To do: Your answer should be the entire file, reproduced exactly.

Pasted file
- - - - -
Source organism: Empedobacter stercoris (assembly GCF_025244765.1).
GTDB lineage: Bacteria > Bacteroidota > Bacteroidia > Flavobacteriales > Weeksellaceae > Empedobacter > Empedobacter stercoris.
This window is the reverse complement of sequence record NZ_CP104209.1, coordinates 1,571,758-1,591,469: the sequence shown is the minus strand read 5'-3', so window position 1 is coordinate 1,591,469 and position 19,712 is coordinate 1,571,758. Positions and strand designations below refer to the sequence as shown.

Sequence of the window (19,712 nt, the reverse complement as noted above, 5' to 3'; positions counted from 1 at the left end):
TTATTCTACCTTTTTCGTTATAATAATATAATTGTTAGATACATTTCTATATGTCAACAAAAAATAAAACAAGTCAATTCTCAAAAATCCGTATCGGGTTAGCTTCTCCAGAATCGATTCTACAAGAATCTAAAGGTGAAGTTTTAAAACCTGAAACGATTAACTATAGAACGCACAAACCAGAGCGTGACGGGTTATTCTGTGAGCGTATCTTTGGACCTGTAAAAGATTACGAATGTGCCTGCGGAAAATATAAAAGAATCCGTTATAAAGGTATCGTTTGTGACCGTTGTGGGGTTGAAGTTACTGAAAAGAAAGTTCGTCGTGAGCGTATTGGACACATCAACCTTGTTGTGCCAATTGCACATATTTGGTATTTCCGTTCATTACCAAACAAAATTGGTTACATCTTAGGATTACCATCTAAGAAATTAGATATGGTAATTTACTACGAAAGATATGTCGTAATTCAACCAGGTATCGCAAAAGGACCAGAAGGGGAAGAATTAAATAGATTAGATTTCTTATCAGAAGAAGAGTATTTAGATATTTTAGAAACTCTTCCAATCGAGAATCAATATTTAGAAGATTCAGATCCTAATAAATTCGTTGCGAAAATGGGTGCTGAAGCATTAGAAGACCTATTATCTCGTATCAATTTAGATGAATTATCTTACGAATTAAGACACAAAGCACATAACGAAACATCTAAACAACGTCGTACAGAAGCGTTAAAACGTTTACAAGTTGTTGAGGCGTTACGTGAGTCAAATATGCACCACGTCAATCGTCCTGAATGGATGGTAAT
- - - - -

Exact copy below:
Source organism: Empedobacter stercoris (assembly GCF_025244765.1).
GTDB lineage: Bacteria > Bacteroidota > Bacteroidia > Flavobacteriales > Weeksellaceae > Empedobacter > Empedobacter stercoris.
This window is the reverse complement of sequence record NZ_CP104209.1, coordinates 1,571,758-1,591,469: the sequence shown is the minus strand read 5'-3', so window position 1 is coordinate 1,591,469 and position 19,712 is coordinate 1,571,758. Positions and strand designations below refer to the sequence as shown.

Sequence of the window (19,712 nt, the reverse complement as noted above, 5' to 3'; positions counted from 1 at the left end):
TTATTCTACCTTTTTCGTTATAATAATATAATTGTTAGATACATTTCTATATGTCAACAAAAAATAAAACAAGTCAATTCTCAAAAATCCGTATCGGGTTAGCTTCTCCAGAATCGATTCTACAAGAATCTAAAGGTGAAGTTTTAAAACCTGAAACGATTAACTATAGAACGCACAAACCAGAGCGTGACGGGTTATTCTGTGAGCGTATCTTTGGACCTGTAAAAGATTACGAATGTGCCTGCGGAAAATATAAAAGAATCCGTTATAAAGGTATCGTTTGTGACCGTTGTGGGGTTGAAGTTACTGAAAAGAAAGTTCGTCGTGAGCGTATTGGACACATCAACCTTGTTGTGCCAATTGCACATATTTGGTATTTCCGTTCATTACCAAACAAAATTGGTTACATCTTAGGATTACCATCTAAGAAATTAGATATGGTAATTTACTACGAAAGATATGTCGTAATTCAACCAGGTATCGCAAAAGGACCAGAAGGGGAAGAATTAAATAGATTAGATTTCTTATCAGAAGAAGAGTATTTAGATATTTTAGAAACTCTTCCAATCGAGAATCAATATTTAGAAGATTCAGATCCTAATAAATTCGTTGCGAAAATGGGTGCTGAAGCATTAGAAGACCTATTATCTCGTATCAATTTAGATGAATTATCTTACGAATTAAGACACAAAGCACATAACGAAACATCTAAACAACGTCGTACAGAAGCGTTAAAACGTTTACAAGTTGTTGAGGCGTTACGTGAGTCAAATATGCACCACGTCAATCGTCCTGAATGGATGGTAAT